In a significant development that could drastically impact scientific research on captive chimpanzees, the US Fish and Wildlife Service recently extended protection under the endangered species status to captive chimpanzees in addition to wild ones. Here's what the agency's decision entails:
Research on chimps significantly curtailed
The move essentially bars any research on captive chimpanzees that doesn't benefit the propagation or survival of their species. This will also ban the sale of biological samples from chimpanzees across state lines without permit.
Closes loopholes in rules that exempted captive chimps from protection
The agency's amendment to previously existing regulations effectively ties off loopholes that enabled scientific groups as well as circuses and other entertainment groups to circumvent protective laws in the case of captive chimps.
Gives hope for further progress toward fair rights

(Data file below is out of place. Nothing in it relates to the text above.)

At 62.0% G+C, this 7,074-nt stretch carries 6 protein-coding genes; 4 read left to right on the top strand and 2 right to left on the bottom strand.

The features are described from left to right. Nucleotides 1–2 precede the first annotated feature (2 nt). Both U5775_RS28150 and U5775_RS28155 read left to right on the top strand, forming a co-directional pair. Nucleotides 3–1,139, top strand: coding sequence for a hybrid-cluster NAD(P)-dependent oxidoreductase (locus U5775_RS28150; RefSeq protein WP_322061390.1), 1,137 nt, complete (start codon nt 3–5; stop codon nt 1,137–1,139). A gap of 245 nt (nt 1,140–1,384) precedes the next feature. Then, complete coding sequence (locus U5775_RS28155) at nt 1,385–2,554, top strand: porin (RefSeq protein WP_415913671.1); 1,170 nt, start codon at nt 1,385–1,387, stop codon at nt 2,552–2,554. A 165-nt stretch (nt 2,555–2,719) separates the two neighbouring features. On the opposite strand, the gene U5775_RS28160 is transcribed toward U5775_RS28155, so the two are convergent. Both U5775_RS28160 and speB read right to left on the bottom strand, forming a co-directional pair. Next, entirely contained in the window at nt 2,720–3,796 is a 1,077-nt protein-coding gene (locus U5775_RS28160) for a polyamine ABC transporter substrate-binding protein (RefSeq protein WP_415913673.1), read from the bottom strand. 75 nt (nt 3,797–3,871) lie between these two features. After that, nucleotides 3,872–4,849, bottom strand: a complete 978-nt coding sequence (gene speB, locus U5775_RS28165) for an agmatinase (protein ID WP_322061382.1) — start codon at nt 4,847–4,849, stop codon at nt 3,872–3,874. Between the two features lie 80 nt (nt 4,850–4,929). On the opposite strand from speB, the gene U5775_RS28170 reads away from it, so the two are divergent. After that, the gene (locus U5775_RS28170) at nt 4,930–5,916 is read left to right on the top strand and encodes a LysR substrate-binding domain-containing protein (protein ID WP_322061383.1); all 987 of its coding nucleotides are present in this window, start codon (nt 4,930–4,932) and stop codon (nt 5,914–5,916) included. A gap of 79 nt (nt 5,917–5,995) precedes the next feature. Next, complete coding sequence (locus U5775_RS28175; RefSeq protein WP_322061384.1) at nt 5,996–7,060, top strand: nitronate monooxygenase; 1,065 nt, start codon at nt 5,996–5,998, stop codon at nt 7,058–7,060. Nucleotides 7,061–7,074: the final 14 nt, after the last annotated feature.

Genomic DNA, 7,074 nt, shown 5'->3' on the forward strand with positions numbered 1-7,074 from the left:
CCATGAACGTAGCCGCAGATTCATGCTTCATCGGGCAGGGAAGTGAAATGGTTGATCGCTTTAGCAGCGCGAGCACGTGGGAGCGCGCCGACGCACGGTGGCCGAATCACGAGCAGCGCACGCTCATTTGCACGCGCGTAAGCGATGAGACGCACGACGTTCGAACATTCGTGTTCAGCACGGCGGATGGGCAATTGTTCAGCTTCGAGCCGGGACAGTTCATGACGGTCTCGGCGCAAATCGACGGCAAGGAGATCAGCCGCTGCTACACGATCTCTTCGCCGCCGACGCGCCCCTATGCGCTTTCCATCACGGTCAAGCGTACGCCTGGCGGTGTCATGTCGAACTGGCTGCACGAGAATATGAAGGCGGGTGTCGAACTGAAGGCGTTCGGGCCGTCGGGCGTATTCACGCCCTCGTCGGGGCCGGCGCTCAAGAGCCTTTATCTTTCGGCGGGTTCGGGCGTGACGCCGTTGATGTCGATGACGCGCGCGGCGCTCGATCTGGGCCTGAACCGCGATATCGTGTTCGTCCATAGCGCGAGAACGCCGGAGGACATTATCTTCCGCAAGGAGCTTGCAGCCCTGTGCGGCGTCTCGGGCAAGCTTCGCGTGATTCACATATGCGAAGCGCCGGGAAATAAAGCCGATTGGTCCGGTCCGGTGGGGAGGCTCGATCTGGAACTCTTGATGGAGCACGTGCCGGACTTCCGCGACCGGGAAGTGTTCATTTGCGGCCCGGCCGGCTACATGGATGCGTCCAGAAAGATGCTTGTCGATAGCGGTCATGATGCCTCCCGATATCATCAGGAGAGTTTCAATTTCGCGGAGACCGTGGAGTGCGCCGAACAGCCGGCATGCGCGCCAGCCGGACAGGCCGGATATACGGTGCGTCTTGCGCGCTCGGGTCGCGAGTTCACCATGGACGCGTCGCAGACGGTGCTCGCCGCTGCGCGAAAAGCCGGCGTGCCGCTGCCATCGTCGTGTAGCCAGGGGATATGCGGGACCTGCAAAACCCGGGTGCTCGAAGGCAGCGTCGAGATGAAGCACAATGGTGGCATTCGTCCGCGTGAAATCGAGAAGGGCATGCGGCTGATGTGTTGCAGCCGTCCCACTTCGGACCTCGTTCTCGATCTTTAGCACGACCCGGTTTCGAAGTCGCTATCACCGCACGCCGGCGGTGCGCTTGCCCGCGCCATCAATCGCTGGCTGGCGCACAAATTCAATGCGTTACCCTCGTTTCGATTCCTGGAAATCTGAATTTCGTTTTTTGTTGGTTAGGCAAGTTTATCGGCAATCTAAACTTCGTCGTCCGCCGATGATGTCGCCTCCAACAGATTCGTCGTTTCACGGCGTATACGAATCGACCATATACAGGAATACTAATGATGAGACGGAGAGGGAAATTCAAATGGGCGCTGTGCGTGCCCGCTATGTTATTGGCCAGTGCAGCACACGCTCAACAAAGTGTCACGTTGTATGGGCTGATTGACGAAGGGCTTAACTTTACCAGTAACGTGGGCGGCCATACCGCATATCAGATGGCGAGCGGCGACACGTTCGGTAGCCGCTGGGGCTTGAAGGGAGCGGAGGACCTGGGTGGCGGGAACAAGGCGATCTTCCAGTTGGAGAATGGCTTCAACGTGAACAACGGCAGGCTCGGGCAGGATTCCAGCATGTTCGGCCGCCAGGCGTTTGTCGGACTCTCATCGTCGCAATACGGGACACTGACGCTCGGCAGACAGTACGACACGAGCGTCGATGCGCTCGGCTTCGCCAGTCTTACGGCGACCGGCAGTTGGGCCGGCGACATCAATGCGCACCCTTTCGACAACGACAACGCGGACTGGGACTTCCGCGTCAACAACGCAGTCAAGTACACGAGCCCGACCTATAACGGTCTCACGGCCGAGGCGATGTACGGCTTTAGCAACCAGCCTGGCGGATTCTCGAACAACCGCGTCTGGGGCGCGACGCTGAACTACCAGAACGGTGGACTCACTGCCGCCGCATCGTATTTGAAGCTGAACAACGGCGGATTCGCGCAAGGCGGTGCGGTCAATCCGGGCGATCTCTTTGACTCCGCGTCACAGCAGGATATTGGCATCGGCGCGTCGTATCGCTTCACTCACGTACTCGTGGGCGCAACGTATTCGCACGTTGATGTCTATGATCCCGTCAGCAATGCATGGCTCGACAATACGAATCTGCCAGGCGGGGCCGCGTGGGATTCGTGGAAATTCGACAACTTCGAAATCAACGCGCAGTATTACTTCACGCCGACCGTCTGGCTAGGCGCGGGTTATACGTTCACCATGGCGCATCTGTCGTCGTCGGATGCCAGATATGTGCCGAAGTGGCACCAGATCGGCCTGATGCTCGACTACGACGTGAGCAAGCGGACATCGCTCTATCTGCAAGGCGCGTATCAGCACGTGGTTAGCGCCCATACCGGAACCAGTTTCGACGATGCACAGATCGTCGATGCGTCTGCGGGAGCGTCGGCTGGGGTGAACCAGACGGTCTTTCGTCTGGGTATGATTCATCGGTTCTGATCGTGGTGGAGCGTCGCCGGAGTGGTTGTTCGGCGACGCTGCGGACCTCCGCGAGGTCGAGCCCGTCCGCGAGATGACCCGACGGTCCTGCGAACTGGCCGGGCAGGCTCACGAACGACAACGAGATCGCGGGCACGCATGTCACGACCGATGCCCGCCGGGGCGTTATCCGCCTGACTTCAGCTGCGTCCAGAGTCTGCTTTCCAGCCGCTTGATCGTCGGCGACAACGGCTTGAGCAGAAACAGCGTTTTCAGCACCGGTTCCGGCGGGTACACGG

This development comes close on the back of an equally, if not more significant, legal tussle over whether apes such as chimpanzees and gorillas should be accorded legal personhood, allowing them greatly improved legal representation. Advocates for the rights of non-human beings will be greatly encouraged by these events, and the momentum may well give the movement the thrust it needs.
Although this might prove to be a blow for scientific research, there can be no doubt that this move is ethically sound, and much welcome in the face of gathering outrage over the treatment of captive animals. In any case, it's a brighter future now for one of our closest cousins.